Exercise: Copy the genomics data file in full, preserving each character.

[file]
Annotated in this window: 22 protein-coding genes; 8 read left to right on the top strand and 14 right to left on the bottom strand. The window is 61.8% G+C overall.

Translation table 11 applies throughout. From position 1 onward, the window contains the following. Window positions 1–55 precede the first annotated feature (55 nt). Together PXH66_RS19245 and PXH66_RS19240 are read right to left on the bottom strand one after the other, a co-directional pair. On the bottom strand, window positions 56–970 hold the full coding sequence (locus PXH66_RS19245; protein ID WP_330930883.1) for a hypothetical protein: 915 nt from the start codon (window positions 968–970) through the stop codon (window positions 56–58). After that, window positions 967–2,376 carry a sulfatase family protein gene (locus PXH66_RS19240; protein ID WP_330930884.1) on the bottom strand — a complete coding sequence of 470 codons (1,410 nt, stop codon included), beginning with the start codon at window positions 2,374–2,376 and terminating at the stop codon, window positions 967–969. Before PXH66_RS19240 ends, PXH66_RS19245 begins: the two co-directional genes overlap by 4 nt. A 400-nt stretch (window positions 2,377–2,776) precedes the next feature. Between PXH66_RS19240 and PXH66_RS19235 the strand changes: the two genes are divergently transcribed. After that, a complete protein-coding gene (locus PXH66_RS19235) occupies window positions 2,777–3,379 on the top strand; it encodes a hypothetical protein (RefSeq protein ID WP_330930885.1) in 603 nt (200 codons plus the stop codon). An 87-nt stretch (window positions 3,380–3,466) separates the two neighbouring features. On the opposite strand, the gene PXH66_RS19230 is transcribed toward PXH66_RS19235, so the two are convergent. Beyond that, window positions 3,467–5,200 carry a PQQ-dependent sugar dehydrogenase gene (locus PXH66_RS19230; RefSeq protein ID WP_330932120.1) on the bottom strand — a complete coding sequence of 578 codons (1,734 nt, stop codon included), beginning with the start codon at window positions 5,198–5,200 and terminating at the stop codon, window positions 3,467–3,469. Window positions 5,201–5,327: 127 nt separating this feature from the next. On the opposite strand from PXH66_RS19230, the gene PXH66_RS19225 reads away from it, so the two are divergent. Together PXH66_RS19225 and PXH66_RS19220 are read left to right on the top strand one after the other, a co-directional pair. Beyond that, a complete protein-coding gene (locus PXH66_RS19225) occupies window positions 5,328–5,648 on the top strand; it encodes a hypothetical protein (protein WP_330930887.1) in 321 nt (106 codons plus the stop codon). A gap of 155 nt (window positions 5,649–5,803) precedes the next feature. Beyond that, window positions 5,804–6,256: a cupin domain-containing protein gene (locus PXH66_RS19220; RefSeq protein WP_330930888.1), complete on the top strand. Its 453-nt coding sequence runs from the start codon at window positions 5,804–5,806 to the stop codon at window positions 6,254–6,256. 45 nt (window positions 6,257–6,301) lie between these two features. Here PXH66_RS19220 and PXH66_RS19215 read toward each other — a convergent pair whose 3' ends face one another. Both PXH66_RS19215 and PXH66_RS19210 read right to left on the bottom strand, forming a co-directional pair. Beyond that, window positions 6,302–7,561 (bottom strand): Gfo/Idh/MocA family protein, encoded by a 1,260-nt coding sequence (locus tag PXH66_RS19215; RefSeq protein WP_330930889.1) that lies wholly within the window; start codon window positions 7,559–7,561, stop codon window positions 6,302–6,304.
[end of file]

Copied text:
Annotated in this window: 22 protein-coding genes; 8 read left to right on the top strand and 14 right to left on the bottom strand. The window is 61.8% G+C overall.

Translation table 11 applies throughout. From position 1 onward, the window contains the following. Window positions 1–55 precede the first annotated feature (55 nt). Together PXH66_RS19245 and PXH66_RS19240 are read right to left on the bottom strand one after the other, a co-directional pair. On the bottom strand, window positions 56–970 hold the full coding sequence (locus PXH66_RS19245; protein ID WP_330930883.1) for a hypothetical protein: 915 nt from the start codon (window positions 968–970) through the stop codon (window positions 56–58). After that, window positions 967–2,376 carry a sulfatase family protein gene (locus PXH66_RS19240; protein ID WP_330930884.1) on the bottom strand — a complete coding sequence of 470 codons (1,410 nt, stop codon included), beginning with the start codon at window positions 2,374–2,376 and terminating at the stop codon, window positions 967–969. Before PXH66_RS19240 ends, PXH66_RS19245 begins: the two co-directional genes overlap by 4 nt. A 400-nt stretch (window positions 2,377–2,776) precedes the next feature. Between PXH66_RS19240 and PXH66_RS19235 the strand changes: the two genes are divergently transcribed. After that, a complete protein-coding gene (locus PXH66_RS19235) occupies window positions 2,777–3,379 on the top strand; it encodes a hypothetical protein (RefSeq protein ID WP_330930885.1) in 603 nt (200 codons plus the stop codon). An 87-nt stretch (window positions 3,380–3,466) separates the two neighbouring features. On the opposite strand, the gene PXH66_RS19230 is transcribed toward PXH66_RS19235, so the two are convergent. Beyond that, window positions 3,467–5,200 carry a PQQ-dependent sugar dehydrogenase gene (locus PXH66_RS19230; RefSeq protein ID WP_330932120.1) on the bottom strand — a complete coding sequence of 578 codons (1,734 nt, stop codon included), beginning with the start codon at window positions 5,198–5,200 and terminating at the stop codon, window positions 3,467–3,469. Window positions 5,201–5,327: 127 nt separating this feature from the next. On the opposite strand from PXH66_RS19230, the gene PXH66_RS19225 reads away from it, so the two are divergent. Together PXH66_RS19225 and PXH66_RS19220 are read left to right on the top strand one after the other, a co-directional pair. Beyond that, a complete protein-coding gene (locus PXH66_RS19225) occupies window positions 5,328–5,648 on the top strand; it encodes a hypothetical protein (protein WP_330930887.1) in 321 nt (106 codons plus the stop codon). A gap of 155 nt (window positions 5,649–5,803) precedes the next feature. Beyond that, window positions 5,804–6,256: a cupin domain-containing protein gene (locus PXH66_RS19220; RefSeq protein WP_330930888.1), complete on the top strand. Its 453-nt coding sequence runs from the start codon at window positions 5,804–5,806 to the stop codon at window positions 6,254–6,256. 45 nt (window positions 6,257–6,301) lie between these two features. Here PXH66_RS19220 and PXH66_RS19215 read toward each other — a convergent pair whose 3' ends face one another. Both PXH66_RS19215 and PXH66_RS19210 read right to left on the bottom strand, forming a co-directional pair. Beyond that, window positions 6,302–7,561 (bottom strand): Gfo/Idh/MocA family protein, encoded by a 1,260-nt coding sequence (locus tag PXH66_RS19215; RefSeq protein WP_330930889.1) that lies wholly within the window; start codon window positions 7,559–7,561, stop codon window positions 6,302–6,304.